Piriformis syndrome is the result of chronic spasm of the piriformis muscle pressing on the sciatic nerve. In approximately 5% of cases the sciatic nerve actually passes through the piriformis muscle. It is not known what percentage of piriformis syndrome cases are associated with this structural variant. Treatment of piriformis syndrome the CMECD® procedure is essentially no different from treatment of any other chronic muscle spasm. However, here the muscle is not in view and not palpable. Tenderness over the sciatic notch is suggestive but the muscle location cannot be found by palpation. Interrogation of the muscle should begin at the sciatic notch. Typically needle insertion should begin 2-3”lateral to the top of the gluteal cleft. A 3” needle is minimal and in large patients a 5” EMG injection needle may be needed. Generally, the 3” needle can be inserted and with indentation of the buttocks, the piriformis muscle can be reached. The full length of the muscle should be examined for SEA and injected until the SEA is fully resolved. Track the muscle laterally toward the hip and all the way medially to the sacrum where it inserts. It is clearly possible to touch the sciatic nerve and cause sharp pain. Fortunately, it is a natural reaction of the practitioner to instinctively pull back the needle on such occasions and no damage to the sciatic nerve has been recorded in this procedure. Ultrasound guidance is possible for general guidance, was not used by this author, has recently been found to identify likely cases of piriformis syndrome but has no value in identifying SEA and its resolution after injection. Injection under X-ray guidance falls short in identifying the true depth at which the muscle lies and not useful to identify chronic spasm. As always with the CMECD® procedure, multiple small injections of one half ml or less at every site of SEA until full resolution of SEA is required.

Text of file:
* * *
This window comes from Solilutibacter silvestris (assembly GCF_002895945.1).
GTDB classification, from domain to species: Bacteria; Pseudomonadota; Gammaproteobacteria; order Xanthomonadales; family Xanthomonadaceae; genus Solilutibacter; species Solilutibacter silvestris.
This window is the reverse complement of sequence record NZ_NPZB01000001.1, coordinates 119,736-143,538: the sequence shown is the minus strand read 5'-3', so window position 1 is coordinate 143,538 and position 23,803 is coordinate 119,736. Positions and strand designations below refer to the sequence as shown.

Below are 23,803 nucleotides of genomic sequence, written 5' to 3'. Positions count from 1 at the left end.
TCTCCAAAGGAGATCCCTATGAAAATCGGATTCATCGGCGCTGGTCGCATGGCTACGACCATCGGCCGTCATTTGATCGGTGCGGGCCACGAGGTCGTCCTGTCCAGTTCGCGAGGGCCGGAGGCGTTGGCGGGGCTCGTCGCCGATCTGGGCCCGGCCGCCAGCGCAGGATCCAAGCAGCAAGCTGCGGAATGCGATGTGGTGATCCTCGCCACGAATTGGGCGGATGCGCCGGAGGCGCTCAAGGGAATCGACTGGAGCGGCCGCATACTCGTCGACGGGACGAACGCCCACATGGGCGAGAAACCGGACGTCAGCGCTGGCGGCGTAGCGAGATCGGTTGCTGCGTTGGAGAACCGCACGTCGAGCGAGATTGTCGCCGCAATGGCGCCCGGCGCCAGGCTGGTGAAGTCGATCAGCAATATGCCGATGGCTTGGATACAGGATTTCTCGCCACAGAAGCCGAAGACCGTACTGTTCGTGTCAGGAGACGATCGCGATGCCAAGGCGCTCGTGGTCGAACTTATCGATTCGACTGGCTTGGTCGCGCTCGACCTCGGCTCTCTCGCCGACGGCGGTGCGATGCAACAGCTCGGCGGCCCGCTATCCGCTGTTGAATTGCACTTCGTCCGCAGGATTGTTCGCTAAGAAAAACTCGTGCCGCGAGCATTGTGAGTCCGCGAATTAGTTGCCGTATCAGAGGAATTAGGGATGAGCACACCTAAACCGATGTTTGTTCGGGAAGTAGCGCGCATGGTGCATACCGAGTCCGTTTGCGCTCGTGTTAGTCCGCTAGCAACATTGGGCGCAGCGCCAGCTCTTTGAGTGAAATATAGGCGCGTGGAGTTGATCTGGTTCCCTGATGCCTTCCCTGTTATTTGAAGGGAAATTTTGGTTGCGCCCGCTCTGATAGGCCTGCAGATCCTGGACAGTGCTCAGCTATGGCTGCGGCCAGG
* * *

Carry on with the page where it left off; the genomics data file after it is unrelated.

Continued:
IT band syndrome (Illio Tibial Band Syndrome) is a rather peculiar case of action at a distance. Pain is felt at the lateral aspect of the knee and sometimes by the hip. The causative muscle is the tensa fascia lata. It is found on the high anterior aspect of the thigh. Here a lateral approach a few inches below the groin crease seems to work best. It is not a large muscle but in classic cased of IT band syndrome, exhibits very significant SEA that when abolished resolves the IT band syndrome and its accompanying symptoms. In one case of bilateral IT band syndrome, x-rays of the knees demonstrated outward tilting of both knee caps. Following treatment, both knee caps returned to their normal position and the accompanying knee pain resolved.
Injection of the lower leg is more complex than most other sites. For one thing, the presence of at least one muscle in chronic spasm in the calf is found in a high percentage of adults with no clear complaints. Multiple different pain symptoms of the feet are caused by various calf and anterior/lateral lower leg muscles. A very useful reference manual, especially for the lower leg is The Trigger Point Therapy Wookbood by Clair and Amber Davis, now in third edition. This inexpensive book is extremely useful for identifying muscles responsible for various sites of pain. The complexities of the lower leg make it all the more useful here. Diagrams showing the pain distribution in the lower leg and foot can be shown to the patient to match up with their particular symptoms. When a match is made then go looking for the presumptive muscle at cause and look for SEA in that muscle.
Another reason for stopping mid procedure is to assess any hypotension caused either by a vasovagal effect or direct effect of the phenoxybenzaine. Note that while the effect on the muscle at the receptor level may take up to one hour, it may occur that the spread of the medication via the blood stream may affect blood pressure more rapidly. Yet another reason to pause mid procedure, aside from the potential hypotensive effect, is to assure that there is enough medication left for treatment of any residual sites. Clearly, only a limited number of sites can be successfully treated with one 10 ml vial which upon dilution with Lidocaine give 20ml. Therefore, it is important to get the most significant relief of pain with what medication may still remain. Six and a half 3-ml syringes can be filled for use before starting to inject the patient.